From the very bottom of my heart thankyou, AMD, for LFC. It is a thing of beauty and has made ARK (and indeed other titles/engines that don’t support CrossFire) much more palatable on my XL2730Z.

    Sincerely,

    Happy 295X2 Owner

    • Bensam123
    • 4 years ago

    Am I the only one that doesn’t like dynamic contrast?

    I HATE, literally hate when my monitor changes its brightness on it’s own. I spend a lot of time calibrating it to just the right brightness. With something like dynamic contrast or the new UHD it’ll blind me whenever the game or movie feels like doing that?

    Right now game makers have enough problems trying to implement HDR lighting that isn’t absolutely useless (walking out a door is like going from the darkest nether regions of a cave to a desert). I turn it off whenever I can because it’s almost always overdone. Adding something like this to it is just going to make it all the worse.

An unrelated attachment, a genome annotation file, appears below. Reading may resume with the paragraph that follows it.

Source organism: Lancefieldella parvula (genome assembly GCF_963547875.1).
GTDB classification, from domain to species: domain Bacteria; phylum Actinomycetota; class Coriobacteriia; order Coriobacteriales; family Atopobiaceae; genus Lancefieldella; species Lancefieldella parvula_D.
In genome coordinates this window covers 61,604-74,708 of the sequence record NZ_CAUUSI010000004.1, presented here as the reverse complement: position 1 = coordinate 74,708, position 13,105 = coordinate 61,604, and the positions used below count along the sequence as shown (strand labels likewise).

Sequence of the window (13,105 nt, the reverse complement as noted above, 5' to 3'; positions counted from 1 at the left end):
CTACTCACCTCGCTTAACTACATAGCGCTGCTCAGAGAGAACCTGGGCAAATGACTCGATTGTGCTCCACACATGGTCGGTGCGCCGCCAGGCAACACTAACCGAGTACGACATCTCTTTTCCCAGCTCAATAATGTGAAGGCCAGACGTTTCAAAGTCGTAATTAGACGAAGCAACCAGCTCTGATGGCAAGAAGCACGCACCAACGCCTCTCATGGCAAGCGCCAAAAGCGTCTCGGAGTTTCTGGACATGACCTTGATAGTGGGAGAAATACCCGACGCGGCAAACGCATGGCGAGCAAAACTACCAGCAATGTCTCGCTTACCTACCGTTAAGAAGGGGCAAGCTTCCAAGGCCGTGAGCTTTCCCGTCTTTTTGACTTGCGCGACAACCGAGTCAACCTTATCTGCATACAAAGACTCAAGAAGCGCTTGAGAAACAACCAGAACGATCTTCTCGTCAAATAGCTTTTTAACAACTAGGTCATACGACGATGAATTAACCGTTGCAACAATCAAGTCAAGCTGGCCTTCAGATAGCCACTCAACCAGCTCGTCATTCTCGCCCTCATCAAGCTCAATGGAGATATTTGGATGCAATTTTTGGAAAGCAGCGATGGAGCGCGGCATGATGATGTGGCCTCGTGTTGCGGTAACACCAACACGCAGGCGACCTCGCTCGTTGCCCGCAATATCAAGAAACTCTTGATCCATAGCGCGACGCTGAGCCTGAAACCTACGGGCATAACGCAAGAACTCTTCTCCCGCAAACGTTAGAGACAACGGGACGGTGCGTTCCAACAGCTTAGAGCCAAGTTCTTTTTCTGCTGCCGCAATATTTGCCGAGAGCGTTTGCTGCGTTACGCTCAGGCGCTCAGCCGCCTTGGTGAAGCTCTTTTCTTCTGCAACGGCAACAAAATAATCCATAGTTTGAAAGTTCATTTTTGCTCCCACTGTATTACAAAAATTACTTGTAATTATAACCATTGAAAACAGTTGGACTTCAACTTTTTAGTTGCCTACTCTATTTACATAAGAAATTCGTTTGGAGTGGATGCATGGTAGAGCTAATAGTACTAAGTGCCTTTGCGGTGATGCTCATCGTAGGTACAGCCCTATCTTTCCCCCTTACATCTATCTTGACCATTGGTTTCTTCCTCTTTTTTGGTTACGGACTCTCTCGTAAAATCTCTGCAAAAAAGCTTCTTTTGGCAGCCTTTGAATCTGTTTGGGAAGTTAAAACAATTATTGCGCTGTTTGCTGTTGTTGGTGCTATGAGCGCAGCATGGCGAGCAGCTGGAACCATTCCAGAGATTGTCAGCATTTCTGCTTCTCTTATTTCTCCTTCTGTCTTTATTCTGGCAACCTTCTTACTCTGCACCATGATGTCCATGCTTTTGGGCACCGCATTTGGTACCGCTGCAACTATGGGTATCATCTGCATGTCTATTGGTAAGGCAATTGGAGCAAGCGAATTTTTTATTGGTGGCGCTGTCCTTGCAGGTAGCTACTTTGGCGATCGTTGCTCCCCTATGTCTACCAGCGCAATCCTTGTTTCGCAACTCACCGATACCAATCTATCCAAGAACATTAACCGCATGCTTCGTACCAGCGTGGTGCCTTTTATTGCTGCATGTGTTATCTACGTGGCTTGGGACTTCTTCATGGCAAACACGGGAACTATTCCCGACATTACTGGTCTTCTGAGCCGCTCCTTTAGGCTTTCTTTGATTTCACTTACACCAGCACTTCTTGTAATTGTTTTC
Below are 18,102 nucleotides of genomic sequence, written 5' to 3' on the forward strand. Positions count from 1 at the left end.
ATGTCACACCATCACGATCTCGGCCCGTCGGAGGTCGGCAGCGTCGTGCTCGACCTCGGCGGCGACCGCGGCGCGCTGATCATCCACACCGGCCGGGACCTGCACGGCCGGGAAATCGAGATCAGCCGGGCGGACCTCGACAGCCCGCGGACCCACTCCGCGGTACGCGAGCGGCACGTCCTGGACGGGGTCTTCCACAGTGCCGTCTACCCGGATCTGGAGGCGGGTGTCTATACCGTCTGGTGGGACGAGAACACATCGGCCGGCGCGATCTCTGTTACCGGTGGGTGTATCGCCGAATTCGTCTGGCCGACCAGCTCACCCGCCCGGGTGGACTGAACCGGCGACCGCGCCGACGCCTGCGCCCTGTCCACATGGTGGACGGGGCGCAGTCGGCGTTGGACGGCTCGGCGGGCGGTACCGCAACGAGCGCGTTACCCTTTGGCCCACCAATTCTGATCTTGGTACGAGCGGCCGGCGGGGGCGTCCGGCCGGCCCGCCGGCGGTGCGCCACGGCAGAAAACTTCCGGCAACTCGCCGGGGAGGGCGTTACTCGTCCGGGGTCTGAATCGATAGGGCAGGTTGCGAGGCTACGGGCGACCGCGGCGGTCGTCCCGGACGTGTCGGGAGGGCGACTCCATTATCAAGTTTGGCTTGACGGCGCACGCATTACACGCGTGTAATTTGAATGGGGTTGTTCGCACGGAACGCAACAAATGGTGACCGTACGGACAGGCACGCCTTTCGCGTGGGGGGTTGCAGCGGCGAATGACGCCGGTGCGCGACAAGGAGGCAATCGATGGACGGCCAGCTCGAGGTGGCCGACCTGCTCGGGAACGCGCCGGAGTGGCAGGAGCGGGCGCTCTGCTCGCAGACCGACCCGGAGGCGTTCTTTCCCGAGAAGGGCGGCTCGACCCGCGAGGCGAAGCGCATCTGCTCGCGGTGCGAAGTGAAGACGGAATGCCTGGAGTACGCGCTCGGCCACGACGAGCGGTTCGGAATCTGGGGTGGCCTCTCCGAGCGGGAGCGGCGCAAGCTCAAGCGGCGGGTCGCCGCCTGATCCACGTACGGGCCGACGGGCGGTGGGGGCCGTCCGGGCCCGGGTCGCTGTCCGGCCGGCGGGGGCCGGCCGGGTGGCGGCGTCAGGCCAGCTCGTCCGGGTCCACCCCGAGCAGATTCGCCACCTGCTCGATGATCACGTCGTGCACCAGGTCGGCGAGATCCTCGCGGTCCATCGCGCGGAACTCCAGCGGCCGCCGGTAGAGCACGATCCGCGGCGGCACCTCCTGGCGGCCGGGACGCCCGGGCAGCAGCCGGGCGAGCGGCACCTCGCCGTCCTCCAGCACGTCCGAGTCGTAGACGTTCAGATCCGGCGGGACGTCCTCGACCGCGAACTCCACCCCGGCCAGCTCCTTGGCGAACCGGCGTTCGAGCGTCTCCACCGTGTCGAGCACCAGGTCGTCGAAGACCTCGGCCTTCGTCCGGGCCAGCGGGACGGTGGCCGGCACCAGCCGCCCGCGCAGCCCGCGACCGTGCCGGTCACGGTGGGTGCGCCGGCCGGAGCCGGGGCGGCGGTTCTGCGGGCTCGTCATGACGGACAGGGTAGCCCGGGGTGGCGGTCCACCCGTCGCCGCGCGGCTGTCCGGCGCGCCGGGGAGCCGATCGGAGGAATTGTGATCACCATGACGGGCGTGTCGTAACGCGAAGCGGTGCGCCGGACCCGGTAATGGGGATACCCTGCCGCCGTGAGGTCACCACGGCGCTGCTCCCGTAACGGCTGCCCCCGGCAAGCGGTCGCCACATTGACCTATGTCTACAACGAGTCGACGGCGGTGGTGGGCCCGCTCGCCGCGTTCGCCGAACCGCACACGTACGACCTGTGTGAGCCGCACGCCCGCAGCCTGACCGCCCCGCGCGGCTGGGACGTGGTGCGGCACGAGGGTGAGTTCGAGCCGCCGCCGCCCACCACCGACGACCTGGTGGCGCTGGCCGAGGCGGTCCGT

• NTMBK
      • 4 years ago

      There is a difference.

      The annoying “oh god I’m blinded” effect in games is a dynamic remapping from HDR space to 8-bit space. Increasing the true bit-depth to 10-bits means that each individual channel can encode 4 times as many different values, meaning that those dynamic mapping tricks should be [i<]less[/i<] necessary.

        • Bensam123
        • 4 years ago

        Instead of increasing the brightness on the monitor, they decrease the brightness of dark areas in game. It’s just as annoying even if actual brightness doesn’t increase. Both are bad.

      • meerkt
      • 4 years ago

      HDR isn’t dynamic contrast.

        • Bensam123
        • 4 years ago

        Nope, but it does a very similar thing to achieve a different effect. They increase the brightness in the monitor to bring out certain colors and darken the monitor in dark scenes to achieve less washed out colors. It doesn’t try to achieve the same effect, but it does the same thing to achieve what they’re looking for. Both are annoying and why I pointed them out because it messes with brightness.